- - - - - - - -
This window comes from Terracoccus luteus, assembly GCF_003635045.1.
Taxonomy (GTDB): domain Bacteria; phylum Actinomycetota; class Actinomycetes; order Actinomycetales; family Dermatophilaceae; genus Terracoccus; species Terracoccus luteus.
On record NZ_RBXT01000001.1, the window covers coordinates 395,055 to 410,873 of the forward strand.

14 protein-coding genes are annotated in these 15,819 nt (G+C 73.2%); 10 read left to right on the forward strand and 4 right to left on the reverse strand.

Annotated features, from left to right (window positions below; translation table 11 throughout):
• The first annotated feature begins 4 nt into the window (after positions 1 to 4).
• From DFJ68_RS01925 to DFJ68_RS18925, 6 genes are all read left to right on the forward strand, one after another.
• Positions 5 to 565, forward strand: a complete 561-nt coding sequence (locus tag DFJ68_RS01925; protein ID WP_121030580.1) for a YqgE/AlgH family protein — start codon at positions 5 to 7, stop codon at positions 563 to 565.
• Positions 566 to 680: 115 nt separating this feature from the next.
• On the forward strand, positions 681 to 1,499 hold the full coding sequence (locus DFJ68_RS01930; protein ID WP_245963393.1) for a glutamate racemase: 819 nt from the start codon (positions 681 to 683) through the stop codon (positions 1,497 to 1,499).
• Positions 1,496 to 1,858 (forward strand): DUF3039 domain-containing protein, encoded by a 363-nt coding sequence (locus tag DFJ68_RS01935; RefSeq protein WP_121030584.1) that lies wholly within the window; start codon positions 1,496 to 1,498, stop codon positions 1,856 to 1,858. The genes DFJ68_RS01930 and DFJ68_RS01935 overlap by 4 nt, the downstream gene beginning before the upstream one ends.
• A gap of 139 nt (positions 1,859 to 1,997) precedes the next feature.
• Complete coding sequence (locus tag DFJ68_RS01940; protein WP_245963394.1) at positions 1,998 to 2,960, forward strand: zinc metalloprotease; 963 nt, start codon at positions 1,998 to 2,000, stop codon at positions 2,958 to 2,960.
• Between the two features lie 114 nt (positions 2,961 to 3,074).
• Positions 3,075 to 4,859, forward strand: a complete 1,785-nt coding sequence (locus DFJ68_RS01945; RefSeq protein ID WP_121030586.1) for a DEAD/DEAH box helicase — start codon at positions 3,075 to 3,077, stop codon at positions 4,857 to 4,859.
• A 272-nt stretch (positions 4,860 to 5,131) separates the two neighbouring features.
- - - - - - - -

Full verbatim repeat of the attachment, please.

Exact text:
This window comes from Terracoccus luteus, assembly GCF_003635045.1.
Taxonomy (GTDB): domain Bacteria; phylum Actinomycetota; class Actinomycetes; order Actinomycetales; family Dermatophilaceae; genus Terracoccus; species Terracoccus luteus.
On record NZ_RBXT01000001.1, the window covers coordinates 395,055 to 410,873 of the forward strand.

14 protein-coding genes are annotated in these 15,819 nt (G+C 73.2%); 10 read left to right on the forward strand and 4 right to left on the reverse strand.

Annotated features, from left to right (window positions below; translation table 11 throughout):
• The first annotated feature begins 4 nt into the window (after positions 1 to 4).
• From DFJ68_RS01925 to DFJ68_RS18925, 6 genes are all read left to right on the forward strand, one after another.
• Positions 5 to 565, forward strand: a complete 561-nt coding sequence (locus tag DFJ68_RS01925; protein ID WP_121030580.1) for a YqgE/AlgH family protein — start codon at positions 5 to 7, stop codon at positions 563 to 565.
• Positions 566 to 680: 115 nt separating this feature from the next.
• On the forward strand, positions 681 to 1,499 hold the full coding sequence (locus DFJ68_RS01930; protein ID WP_245963393.1) for a glutamate racemase: 819 nt from the start codon (positions 681 to 683) through the stop codon (positions 1,497 to 1,499).
• Positions 1,496 to 1,858 (forward strand): DUF3039 domain-containing protein, encoded by a 363-nt coding sequence (locus tag DFJ68_RS01935; RefSeq protein WP_121030584.1) that lies wholly within the window; start codon positions 1,496 to 1,498, stop codon positions 1,856 to 1,858. The genes DFJ68_RS01930 and DFJ68_RS01935 overlap by 4 nt, the downstream gene beginning before the upstream one ends.
• A gap of 139 nt (positions 1,859 to 1,997) precedes the next feature.
• Complete coding sequence (locus tag DFJ68_RS01940; protein WP_245963394.1) at positions 1,998 to 2,960, forward strand: zinc metalloprotease; 963 nt, start codon at positions 1,998 to 2,000, stop codon at positions 2,958 to 2,960.
• Between the two features lie 114 nt (positions 2,961 to 3,074).
• Positions 3,075 to 4,859, forward strand: a complete 1,785-nt coding sequence (locus DFJ68_RS01945; RefSeq protein ID WP_121030586.1) for a DEAD/DEAH box helicase — start codon at positions 3,075 to 3,077, stop codon at positions 4,857 to 4,859.
• A 272-nt stretch (positions 4,860 to 5,131) separates the two neighbouring features.